[NOTE: Also please see further coverage posted July 25, 2012].
On Saturday, June 16, an 18+ queer dance party was held at Lincoln Hall in the Lincoln Park neighborhood. Dubbed "One Queer Roof," the event was hosted by a number of Chicago-based groups, including FKA, Queerer Park, A/S/L Media, Chances Dances, and Stardust/CULT. Sponsored by The L Stop, UR Chicago, The Qu, and Stuff Queer People Need to Know, the event promised "face painting, dancers, and video installation" in addition to a varied lineup of DJs. The Huffington Post called the event "a party that is expected to be one of Pride Month's biggest Chicago blow-outs ... attract[ing] a broad swath of the community."
Unfortunately, the event proved less than welcoming to some members of that community. In the early hours of Sunday morning, posts surfaced on the event's Facebook page referencing racialized discrimination that had occurred at the door of the event. Last Monday, a write-up of what happened was posted on Tumblr by one of the three individuals involved.
The curator of the Tumblr "F*** Yeah Fat Dykes" writes:
"Me, my girlfriend and her best friend (all young queer Latin@s, two undocumented) all went to Lincoln Hall for One Queer Roof. We attend FKA, Chances, and Queerer Park regularly, and have never had an experience that made us feel unsafe at Big Chicks, The Hideout, or Beauty Bar.
"At the door of Lincoln Hall was a white straight man, who asked us for ID. My gf and our friend gave him their valid government IDs from the Mexican Consulate. When he saw the IDs of my gf and her friend he leaned forward into my friends wallet and ask for any other types of identification, when my friend said he only had his matricula and school ID the bouncer than continued to question the two of them... heavily. He asks for birth dates, spelling of names, and continued to have a harder tone after every one of their answers. Finally after my gf shined their ids in the light so that he can see the official seal of a consulate ID he reluctantly gave the cards back and nodded us off. As we walked away from him to each other we said 'Thats so f****** racist.'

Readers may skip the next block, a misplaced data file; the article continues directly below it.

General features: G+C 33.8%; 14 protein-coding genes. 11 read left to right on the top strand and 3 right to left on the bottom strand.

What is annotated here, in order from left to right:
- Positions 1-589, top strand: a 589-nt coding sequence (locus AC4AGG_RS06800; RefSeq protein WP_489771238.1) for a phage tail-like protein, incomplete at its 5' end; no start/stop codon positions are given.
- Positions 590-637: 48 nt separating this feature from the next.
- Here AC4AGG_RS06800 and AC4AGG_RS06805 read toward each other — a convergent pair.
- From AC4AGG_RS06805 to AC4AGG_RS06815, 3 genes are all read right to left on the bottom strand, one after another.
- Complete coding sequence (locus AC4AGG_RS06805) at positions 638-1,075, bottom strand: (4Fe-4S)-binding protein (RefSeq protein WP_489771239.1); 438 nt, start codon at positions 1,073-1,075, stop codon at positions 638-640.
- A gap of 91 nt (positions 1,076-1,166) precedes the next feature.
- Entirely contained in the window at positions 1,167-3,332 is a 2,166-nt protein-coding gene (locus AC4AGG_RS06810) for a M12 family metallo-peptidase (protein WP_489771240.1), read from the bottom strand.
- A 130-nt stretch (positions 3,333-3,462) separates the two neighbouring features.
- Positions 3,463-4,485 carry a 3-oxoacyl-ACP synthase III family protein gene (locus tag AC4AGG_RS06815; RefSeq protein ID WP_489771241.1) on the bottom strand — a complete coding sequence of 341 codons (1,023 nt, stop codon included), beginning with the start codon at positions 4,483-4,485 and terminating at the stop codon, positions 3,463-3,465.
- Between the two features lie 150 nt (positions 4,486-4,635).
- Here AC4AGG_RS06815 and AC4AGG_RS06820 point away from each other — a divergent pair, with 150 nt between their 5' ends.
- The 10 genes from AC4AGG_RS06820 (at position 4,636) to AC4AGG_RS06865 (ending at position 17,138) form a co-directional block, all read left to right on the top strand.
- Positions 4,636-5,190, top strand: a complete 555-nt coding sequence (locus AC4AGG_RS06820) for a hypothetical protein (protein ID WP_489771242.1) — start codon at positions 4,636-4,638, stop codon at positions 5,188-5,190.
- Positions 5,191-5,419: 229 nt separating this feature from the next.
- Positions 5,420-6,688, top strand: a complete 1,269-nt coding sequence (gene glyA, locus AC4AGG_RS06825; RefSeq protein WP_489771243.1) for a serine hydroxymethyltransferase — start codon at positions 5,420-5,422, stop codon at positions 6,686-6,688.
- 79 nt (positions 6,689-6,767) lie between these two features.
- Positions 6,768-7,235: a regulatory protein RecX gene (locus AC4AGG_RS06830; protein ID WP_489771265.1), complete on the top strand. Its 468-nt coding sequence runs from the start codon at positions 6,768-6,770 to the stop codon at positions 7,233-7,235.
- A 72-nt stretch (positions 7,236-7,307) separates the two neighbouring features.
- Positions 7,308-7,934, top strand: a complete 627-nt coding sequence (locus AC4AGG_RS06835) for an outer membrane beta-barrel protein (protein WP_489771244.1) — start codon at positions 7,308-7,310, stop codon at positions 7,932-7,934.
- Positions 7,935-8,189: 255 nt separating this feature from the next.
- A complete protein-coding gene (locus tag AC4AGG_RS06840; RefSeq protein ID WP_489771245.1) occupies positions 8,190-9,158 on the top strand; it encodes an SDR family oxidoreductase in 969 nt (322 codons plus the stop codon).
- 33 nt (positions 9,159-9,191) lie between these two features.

"At that point the bouncer became enraged, called us back, made the man stamping give us our money back, he called his manager to come down. He kept us cornered in the hallway and we were not allowed to enter the venue or leave. When the manager came, who was another white man the two of them literally had us against the wall. I need to repeat this part, because it is crucial. The three of us were cornered by these two white men, and they began interrogating us all over again. Two women trying to get into the event asked for permission to stay and observe what was going on, and we were grateful to have witnesses. The bouncer told his manager that we used the word racist. The manager asked me if that was, if we called him racist. I said yes, he's profiling of ID's and belief of what IDs to trust and distrust were RACIST.
"The manager then continue to say the following statement that I can quote him to because it left me in disbelief. He said, 'You just forfeited your entry into our establishment by saying that, that is a loaded word. You just forfeited your entry into the whole event tonight. You need to watch out what you say and not just throw those words around.' Through our rage we yelled our question at him, to make sure we heard him correct. We said, 'Wait we can't come in because we called you racist?!'
"The manager said, 'Yes.'"
Affinity condemns the bouncer and manager's tactics of violence, intimidation, and racial profiling in this situation. The matricula, a form of photo ID issued by Mexican consulates to Mexican citizens living abroad, is understood as a valid form of identification in Chicago, and to treat it as anything less than such is to treat our Latin@ family with absolutely unacceptable distrust and xenophobia.